Marina Cape Monastir +21673462305
SY "Kamu II" with her stern to the jetty and with two permanent bow moorings.
TD 220.- or € 150.- per month.
Click below for a bird's-eye view of our marina berth:
Click here for a summary of this year's travels:
Preparing our ship SY “Kamu II” for the upcoming 2003 CE sailing season: (i) painting the interior of the 1,000-litre freshwater tank with two layers of Jotun Penguard HB two-pack epoxy paint and later adding a 1-litre bottle of duty-free Scotch (William Sanderson’s VAT 69, thus relying on Sir Ernest Shackleton who took supplies of VAT 69 on his Imperial Trans-Antarctic Expedition in 1914 CE, stating that it would be used for medicinal purposes) to the first filling of water in order to improve the flavour of our drinking water - down the hatch, (ii) having the local inox wizard Abdul, who is based at the SW end of the Port de Pêche de Monastir (the local fishing port), built excellent new 316L-grade stainless-steel stanchions and parts for the bimini and (iii) re-engineering the engine mounts for our Perkins 4.236M diesel engine in order to improve its smooth running.
Exploring the town of Monastir, traditionally a fishing port and now a major tourist resort, the place where we spent this Mediterranean winter and the birthplace of Habib Bourguiba (the pro-Western reformer and first president of the Republic of Tunisia), admiring her immaculately preserved ribat (a cross between a fort and a monastery which was used to scan the sea for hostile ships), enjoying the mild North African climate and the friendly Islamic people of Tunisia, patronizing almost daily the excellent and cheap veggie-and-fish market (buying fresh king-size prawns of South-African “LM quality” for € 3.- per kg) in town and scoffing countless cheese baguettes and brik a l’oeufs (triangular sheets of very thin pastry with a seasoned egg inside, deep fried at such a high temperature that the outside becomes crisp while the egg remains runny, which when it is ready looks like a thick letter), always washing them down with Tunisia’s popular thé al la menthe (sweet mint tea).
Konni: Participating in a yoga class (conducted for livaboard yotties by fellow cruiser Sara from SY “Mindemoya”) thus (i) adapting the traditional yoga postures or asana to our ship SY “Kamu II”, (ii) learning to listen not only to the skipper but also to her body and (iii) creating exciting new postures that work even on the high seas.
Matt: Taking Arabic language lessons to allow for all possibilities during the ongoing 2nd Gulf War, inshallah, organised by the marina staff - always ready to help - and conducted by an enthusiastic young teacher from Monastir; shukran jasilan (شكرا), Ahmed.
Konni: Flying with LTU airline in an Airbus A 320-200 from Monastir's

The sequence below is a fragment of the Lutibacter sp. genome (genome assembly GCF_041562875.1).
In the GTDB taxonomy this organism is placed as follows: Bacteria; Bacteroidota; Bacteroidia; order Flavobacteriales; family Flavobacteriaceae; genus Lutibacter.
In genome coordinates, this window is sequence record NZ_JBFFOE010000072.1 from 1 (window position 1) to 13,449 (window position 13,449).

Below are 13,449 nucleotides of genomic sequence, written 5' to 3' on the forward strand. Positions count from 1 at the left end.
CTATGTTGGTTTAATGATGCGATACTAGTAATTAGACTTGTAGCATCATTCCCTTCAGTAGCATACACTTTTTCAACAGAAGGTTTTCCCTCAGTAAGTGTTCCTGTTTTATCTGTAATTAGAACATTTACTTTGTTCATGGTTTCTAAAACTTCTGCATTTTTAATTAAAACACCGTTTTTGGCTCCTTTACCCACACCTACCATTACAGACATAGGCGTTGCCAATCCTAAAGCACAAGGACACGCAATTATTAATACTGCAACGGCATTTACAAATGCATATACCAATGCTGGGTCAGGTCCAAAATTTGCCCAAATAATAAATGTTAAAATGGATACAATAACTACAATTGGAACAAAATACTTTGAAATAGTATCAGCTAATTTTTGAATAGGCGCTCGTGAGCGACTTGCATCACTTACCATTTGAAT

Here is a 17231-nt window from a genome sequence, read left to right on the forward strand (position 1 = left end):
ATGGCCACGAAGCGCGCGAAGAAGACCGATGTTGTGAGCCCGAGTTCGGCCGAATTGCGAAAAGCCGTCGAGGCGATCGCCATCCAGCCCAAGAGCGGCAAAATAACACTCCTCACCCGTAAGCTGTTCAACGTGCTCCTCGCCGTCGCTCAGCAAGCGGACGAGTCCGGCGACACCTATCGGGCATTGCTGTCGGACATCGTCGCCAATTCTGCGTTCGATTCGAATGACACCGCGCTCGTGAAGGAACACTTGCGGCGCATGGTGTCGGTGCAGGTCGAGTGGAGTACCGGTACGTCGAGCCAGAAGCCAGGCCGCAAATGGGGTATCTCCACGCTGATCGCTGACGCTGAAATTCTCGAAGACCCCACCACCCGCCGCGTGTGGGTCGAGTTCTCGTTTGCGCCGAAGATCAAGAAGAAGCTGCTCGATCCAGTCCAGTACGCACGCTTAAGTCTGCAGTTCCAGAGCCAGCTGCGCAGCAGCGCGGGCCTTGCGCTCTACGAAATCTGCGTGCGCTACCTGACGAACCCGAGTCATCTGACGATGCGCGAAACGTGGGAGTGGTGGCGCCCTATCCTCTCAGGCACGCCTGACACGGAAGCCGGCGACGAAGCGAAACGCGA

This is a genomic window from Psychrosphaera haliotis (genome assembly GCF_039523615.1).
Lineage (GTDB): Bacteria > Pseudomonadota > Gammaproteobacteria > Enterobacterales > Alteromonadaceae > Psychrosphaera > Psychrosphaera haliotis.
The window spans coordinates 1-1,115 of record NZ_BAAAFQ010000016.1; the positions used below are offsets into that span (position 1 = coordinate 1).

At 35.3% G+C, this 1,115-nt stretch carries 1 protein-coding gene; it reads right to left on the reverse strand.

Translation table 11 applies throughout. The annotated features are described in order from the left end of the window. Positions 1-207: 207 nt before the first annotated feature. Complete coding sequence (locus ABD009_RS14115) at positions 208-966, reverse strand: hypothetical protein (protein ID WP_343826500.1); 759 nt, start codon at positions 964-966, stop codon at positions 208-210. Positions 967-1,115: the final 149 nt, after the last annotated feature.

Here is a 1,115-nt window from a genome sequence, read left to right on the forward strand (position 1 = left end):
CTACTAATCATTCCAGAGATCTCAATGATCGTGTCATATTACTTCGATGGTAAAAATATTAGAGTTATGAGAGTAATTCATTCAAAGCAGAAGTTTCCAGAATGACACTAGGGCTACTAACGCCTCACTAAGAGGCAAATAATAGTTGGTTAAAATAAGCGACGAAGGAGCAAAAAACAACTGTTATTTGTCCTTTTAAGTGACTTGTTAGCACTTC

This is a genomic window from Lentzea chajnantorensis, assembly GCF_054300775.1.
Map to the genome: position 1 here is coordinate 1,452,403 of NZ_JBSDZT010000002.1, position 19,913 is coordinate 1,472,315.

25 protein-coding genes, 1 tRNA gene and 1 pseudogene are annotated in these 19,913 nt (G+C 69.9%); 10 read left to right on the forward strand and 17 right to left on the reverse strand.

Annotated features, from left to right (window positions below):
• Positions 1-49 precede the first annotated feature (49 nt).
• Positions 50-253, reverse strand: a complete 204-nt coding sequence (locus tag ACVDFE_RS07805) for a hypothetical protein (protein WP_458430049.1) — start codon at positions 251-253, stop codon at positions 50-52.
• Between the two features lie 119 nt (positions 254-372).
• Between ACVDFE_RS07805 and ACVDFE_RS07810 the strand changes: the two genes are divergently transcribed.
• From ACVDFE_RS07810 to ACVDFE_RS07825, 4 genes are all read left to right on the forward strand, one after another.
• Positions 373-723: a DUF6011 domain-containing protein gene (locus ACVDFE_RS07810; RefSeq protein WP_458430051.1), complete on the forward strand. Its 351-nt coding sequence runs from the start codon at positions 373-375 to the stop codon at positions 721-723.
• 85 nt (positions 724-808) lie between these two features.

Habib Bourguiba International Airport to Stuttgart/Germany and back for all inclusive € 349.- (return ticket) and visiting our daughter Ulrike in Freiburg i.Br.
"From the air above Johannesburg and the Pretoria-Witwatersrand-Vereeniging triangle, the sight of hundreds of sapphire-blue swimming pools glittering in suburban backyards has always been a sure sign of homecoming for the patriotic South African who has been travelling the world in search of somewhere else to live."
Matt: Redeeming my accrued bonus air miles from the Qualiflyer Travel club, thus flying with Swiss International Air Lines from Tunis via Zurich to Johannesburg and thereafter with South African Airways from Johannesburg to Cape Town, and crewing for our close friend Maurice between Cape Town (South Africa), St. Helena (a British overseas territory in the South Atlantic Ocean and the place of the detention of Napoleon I. of France), Ascension Island (an isolated island of volcanic origin in the South Atlantic Ocean, around 900 nm from the coast of Africa, and 1,200 nm from the coast of South America), Madeira, and Tabarka (N Tunisia), thus sailing about 7,000 nm in 70 days up the Atlantic Ocean and into the Mediterranean with SY "Cobble", a sloop-rigged South African Fisher 34, a traditionally styled motor-sailor on the general lines of a North Sea fishing boat, of very heavy displacement, and with an excellent reputation for seaworthiness.
“Maybe I'm still hurting
I can't turn the other cheek
But you know that I still love you
It's just that I can't speak
I looked for you in everyone
And they called me on that too
I lived alone but I was only
Coming back to you
Ah they're shutting down the factory now
Just when all the bills are due
And the fields they're under lock and key
Tho' the rain and the sun come through
And springtime starts but then it stops
In the name of something new
And all the senses rise against this
Coming back to you…”